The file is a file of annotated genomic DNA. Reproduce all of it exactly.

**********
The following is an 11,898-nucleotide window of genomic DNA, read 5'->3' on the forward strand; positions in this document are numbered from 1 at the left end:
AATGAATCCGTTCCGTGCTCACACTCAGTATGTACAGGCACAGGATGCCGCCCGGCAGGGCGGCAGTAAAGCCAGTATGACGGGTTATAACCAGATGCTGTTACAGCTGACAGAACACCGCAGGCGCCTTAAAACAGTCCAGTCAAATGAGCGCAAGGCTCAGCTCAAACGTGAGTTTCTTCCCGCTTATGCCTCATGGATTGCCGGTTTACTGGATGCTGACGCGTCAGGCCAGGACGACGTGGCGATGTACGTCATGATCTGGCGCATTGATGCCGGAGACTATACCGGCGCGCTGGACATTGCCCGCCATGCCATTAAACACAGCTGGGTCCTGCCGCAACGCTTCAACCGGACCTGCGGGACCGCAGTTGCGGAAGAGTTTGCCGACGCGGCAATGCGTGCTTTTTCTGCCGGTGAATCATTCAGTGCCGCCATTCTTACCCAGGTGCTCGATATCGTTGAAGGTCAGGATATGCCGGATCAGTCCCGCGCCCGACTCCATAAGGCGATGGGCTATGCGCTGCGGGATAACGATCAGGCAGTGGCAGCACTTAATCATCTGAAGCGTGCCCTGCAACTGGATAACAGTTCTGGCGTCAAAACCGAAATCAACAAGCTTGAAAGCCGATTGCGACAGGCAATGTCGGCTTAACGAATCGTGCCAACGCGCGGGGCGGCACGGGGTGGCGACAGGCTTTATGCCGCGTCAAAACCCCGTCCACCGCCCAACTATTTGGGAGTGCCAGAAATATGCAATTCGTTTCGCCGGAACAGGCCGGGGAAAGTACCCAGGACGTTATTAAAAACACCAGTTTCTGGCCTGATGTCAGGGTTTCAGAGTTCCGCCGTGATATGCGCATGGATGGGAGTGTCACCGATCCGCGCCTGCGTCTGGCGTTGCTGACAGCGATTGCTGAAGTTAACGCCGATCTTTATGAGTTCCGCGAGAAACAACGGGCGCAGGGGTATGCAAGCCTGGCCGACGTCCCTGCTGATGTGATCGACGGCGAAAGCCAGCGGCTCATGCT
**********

The following is an 11,898-nucleotide window of genomic DNA, read 5'->3' on the forward strand; positions in this document are numbered from 1 at the left end:
AATGAATCCGTTCCGTGCTCACACTCAGTATGTACAGGCACAGGATGCCGCCCGGCAGGGCGGCAGTAAAGCCAGTATGACGGGTTATAACCAGATGCTGTTACAGCTGACAGAACACCGCAGGCGCCTTAAAACAGTCCAGTCAAATGAGCGCAAGGCTCAGCTCAAACGTGAGTTTCTTCCCGCTTATGCCTCATGGATTGCCGGTTTACTGGATGCTGACGCGTCAGGCCAGGACGACGTGGCGATGTACGTCATGATCTGGCGCATTGATGCCGGAGACTATACCGGCGCGCTGGACATTGCCCGCCATGCCATTAAACACAGCTGGGTCCTGCCGCAACGCTTCAACCGGACCTGCGGGACCGCAGTTGCGGAAGAGTTTGCCGACGCGGCAATGCGTGCTTTTTCTGCCGGTGAATCATTCAGTGCCGCCATTCTTACCCAGGTGCTCGATATCGTTGAAGGTCAGGATATGCCGGATCAGTCCCGCGCCCGACTCCATAAGGCGATGGGCTATGCGCTGCGGGATAACGATCAGGCAGTGGCAGCACTTAATCATCTGAAGCGTGCCCTGCAACTGGATAACAGTTCTGGCGTCAAAACCGAAATCAACAAGCTTGAAAGCCGATTGCGACAGGCAATGTCGGCTTAACGAATCGTGCCAACGCGCGGGGCGGCACGGGGTGGCGACAGGCTTTATGCCGCGTCAAAACCCCGTCCACCGCCCAACTATTTGGGAGTGCCAGAAATATGCAATTCGTTTCGCCGGAACAGGCCGGGGAAAGTACCCAGGACGTTATTAAAAACACCAGTTTCTGGCCTGATGTCAGGGTTTCAGAGTTCCGCCGTGATATGCGCATGGATGGGAGTGTCACCGATCCGCGCCTGCGTCTGGCGTTGCTGACAGCGATTGCTGAAGTTAACGCCGATCTTTATGAGTTCCGCGAGAAACAACGGGCGCAGGGGTATGCAAGCCTGGCCGACGTCCCTGCTGATGTGATCGACGGCGAAAGCCAGCGGCTCATGCT